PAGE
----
Six months after stopping Bikram cold turkey, I return to the Friday 6:00 am class on a cold, clear March morning. For months the idea formed an anxious knot in my brain; the longer I stayed away the more convinced I became that I wouldn’t be able to bear the heat, that a ninety minute class would be an eternity, and that my postures would be lame shadows of past triumphs. I put off going as my anxiety grew, even as my resolve to return grew strong.
Sometimes it’s easier to let serendipity guide our actions. One Thursday evening my shoulder was sore from too many chaturanga’s. I needed a hot class without shoulder work, so I decided impromptu to return to Bikram.
Riding my bike in the early morning light I psych myself into confidence. Jo greets me at the desk, a cheerful woman who was a student friend before she became a teacher two years ago. When I walk into the hot room the blast of heat is an old comrade rather than an enemy. The class is small and I take my favored spot in the second row, to the right of the teacher, under the fan. Time evaporates, habits resurface, everything feels familiar; how to lay the mat across the black line, how to arrange my towels, where to place my water bottle. I stand to the mirror and consider doing my usual Bikram warm-up: half moon sways and standing separate leg stretching pose, followed by seated twists, but for some reason I forgo the warm-up (which was never necessary since its so warm). I simply lay on my mat, head to the mirror, and concentrate on my breath. This is the first sign that this class is not only going to be different because I’ve been gone for six months. It is going to be different because during those six months, my yoga has evolved.
Jo greets the class, stands on the podium, and begins the dialogue. Jo lacks the drill sergeant demeanor of many Bikram instructors; her voice is sing-song and her enthusiasm for our effort eclipses criticisms of our shortcomings. Pranayama breathing feels good, deep in my lungs, though my arms do not rise as far as they did. I attribute that to my sore shoulder. My half-moons are adequate, but my Padahastasana goes deep. My hands are firm under my feet, my head is tight to my shins, my hamstrings are taut and high. It feels great. By the time we reach Awkward Pose I am in the zone, my front focus keen.
The room doesn’t seem too hot. The thermostat’s reflection reveals 110 degrees and 19 percent humidity; proof again that humidity withers us more than mere degrees. Doing each pose twice feels like luxury rather than a chore. By the time we finish the introductory sequence all anxiety has dissipated; I am going to be fine.
During break, I scan my old studio in Harvard Square and compare it to my new yoga home. The carpet, a signature Bikram feature, is musty compared to CorePower’s slick wood floors. The heat and humidity controls are haphazard; 104 degrees and 40 percent humidity at CorePower are consistent. And the clientele, five men and five women, more than half regulars from my former practice, are decades older than the twenty-somethings that skew the demographic of every CorePower class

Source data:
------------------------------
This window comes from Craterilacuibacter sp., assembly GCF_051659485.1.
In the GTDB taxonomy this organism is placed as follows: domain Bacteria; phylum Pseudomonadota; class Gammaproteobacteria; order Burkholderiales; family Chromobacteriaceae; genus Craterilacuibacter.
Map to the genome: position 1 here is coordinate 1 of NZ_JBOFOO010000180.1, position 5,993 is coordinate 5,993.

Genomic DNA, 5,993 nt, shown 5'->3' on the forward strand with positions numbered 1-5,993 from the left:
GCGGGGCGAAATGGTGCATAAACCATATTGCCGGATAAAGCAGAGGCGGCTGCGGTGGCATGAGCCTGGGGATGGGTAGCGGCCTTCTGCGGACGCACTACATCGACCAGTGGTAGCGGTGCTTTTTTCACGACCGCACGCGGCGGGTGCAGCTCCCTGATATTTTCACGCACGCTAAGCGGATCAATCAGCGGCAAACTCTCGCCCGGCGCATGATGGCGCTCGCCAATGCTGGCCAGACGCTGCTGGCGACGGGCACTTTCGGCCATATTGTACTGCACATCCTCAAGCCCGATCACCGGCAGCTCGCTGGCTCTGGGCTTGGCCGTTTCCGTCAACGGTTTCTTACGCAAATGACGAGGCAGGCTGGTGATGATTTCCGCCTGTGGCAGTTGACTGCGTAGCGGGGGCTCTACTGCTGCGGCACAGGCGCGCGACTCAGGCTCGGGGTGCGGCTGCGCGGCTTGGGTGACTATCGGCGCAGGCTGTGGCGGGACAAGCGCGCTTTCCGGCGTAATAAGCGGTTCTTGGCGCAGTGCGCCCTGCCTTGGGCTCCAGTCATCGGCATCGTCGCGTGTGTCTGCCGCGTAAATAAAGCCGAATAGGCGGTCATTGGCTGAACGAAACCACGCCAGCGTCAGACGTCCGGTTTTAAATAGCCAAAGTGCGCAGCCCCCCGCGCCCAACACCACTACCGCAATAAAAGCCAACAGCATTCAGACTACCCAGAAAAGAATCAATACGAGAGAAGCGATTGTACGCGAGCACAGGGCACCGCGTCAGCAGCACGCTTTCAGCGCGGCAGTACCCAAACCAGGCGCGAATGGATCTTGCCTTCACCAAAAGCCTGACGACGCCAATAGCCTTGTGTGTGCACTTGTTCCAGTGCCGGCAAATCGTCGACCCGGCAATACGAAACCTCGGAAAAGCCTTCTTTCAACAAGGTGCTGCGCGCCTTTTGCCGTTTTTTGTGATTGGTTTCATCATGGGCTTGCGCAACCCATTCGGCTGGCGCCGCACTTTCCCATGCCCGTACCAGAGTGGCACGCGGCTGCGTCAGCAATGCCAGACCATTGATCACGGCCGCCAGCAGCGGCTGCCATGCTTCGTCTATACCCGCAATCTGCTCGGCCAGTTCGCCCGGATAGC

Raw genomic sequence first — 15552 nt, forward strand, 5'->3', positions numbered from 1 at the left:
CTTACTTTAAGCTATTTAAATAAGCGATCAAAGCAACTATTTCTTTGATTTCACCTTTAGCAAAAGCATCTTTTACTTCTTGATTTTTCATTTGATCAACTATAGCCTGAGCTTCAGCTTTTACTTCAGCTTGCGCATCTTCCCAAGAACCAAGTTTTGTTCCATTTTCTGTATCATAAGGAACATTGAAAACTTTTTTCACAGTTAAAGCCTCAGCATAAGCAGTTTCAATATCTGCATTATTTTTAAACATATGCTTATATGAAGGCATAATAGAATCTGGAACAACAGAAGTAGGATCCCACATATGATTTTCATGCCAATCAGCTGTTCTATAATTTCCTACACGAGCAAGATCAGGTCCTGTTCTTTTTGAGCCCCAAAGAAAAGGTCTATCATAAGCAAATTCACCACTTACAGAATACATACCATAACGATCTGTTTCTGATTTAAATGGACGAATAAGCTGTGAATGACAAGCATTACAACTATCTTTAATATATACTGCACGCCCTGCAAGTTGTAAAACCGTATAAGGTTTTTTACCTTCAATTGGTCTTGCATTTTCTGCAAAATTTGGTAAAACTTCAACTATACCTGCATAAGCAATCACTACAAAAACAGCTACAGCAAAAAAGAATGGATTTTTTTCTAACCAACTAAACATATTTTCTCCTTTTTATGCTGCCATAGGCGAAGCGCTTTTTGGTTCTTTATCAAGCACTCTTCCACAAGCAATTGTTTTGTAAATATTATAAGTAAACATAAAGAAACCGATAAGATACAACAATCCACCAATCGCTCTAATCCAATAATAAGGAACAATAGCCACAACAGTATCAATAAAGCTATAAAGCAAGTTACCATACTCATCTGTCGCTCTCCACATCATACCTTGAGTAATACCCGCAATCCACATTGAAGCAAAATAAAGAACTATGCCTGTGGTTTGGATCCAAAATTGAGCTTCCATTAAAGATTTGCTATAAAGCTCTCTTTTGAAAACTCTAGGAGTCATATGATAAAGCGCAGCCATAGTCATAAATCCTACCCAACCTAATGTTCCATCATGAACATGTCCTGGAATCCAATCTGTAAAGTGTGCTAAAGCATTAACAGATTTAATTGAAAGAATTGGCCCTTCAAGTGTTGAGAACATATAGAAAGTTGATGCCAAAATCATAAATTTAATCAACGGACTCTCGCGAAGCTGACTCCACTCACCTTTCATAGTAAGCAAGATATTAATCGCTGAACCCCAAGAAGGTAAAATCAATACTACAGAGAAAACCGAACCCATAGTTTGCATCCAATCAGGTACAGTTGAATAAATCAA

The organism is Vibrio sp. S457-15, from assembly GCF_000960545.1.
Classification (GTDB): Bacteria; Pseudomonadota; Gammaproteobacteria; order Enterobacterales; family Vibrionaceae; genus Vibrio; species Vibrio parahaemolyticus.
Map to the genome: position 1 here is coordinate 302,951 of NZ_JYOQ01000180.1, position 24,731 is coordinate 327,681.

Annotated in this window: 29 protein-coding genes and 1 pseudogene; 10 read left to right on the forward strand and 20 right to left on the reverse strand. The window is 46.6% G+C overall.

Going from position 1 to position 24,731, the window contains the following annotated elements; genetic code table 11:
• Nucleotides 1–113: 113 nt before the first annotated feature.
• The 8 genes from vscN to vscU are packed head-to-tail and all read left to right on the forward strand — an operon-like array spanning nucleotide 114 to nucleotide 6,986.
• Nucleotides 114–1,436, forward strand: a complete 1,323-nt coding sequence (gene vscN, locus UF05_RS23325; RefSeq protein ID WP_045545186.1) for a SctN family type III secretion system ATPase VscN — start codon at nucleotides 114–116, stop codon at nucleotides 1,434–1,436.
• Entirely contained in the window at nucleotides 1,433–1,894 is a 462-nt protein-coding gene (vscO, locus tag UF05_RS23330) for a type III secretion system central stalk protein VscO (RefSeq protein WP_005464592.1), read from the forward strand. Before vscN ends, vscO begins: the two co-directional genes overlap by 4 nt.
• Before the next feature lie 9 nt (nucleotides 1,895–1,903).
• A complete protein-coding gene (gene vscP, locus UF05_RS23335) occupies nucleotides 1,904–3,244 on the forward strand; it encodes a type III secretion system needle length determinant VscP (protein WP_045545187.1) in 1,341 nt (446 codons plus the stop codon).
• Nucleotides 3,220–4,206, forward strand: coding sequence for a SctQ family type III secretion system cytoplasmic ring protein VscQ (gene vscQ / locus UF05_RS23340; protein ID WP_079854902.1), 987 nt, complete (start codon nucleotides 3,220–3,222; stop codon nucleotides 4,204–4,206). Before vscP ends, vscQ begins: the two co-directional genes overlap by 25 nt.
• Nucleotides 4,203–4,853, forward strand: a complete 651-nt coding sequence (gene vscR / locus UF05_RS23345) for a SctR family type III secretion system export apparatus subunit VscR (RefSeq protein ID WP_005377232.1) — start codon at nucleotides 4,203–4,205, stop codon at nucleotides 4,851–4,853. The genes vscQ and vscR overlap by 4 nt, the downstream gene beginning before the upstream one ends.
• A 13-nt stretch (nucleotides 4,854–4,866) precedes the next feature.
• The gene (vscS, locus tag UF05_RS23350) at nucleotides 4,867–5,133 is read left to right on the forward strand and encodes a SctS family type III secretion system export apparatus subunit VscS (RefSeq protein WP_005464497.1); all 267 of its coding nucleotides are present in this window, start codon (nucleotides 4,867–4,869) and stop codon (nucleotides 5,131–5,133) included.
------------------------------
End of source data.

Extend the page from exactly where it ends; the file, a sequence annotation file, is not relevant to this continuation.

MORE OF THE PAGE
During standing series, I realize not only am I fine, I am different. In Standing Head to Knee my lower back extends very far. I fall out before the end, but don’t sweat it. My Standing Bow is deep, my Balance Stick is straight and effortless. On the first round of Standing Separate Leg Stretching my head gets close to my towel. I’ve never been able to touch my head to the mat, and I wonder if today I have the full extension in me. Second try I spread the legs wide, grip my hands to my heels, kick the heels out pigeon-like and let my arms and gravity pull my head toward the mat. Just before Jo calls for us to rise, my head lands on my towel. Not a mere graze, my noggin plants itself to the floor. Touching my head to the floor is so comfortable I wonder what I’d been doing during more than 2,500 previous attempts. As I rise, I appreciate the variety pack of yoga I’ve embraced over the past six months. My added arm strength and opened hips enable me to finally nail this most elusive of postures.
After this success, the remainder of class is one long victory lap. I breathe deep. I bend and arc. I laugh at Jo’s jokes. She mentions how she’s missed me at my spot. Spine strengthening is wonderful. I am in no rush to leave. Patience and ease open up every pose. The temperature hits 115, the humidity tops 30%, but nothing fazes me.
After I shower and change I chat with folks I know; the conversations one has bumping into old school friends. I describe my switch to CorePower, they give a sweet but knowing smile. To Bikram devotees, I have sold out. But I don’t buy it. Bikram is a valuable but narrow view of the yoga world. I thought I might not be able to withstand its rigor after dabbling in so many alternatives. But the opposite proved true. The physical variety and mental ease I’ve been experiencing actually helped my Bikram practice.
I might return to Bikram again, but I’ll never worry about whether or not I can do it. I also know that though different, other forms of yoga are not second best.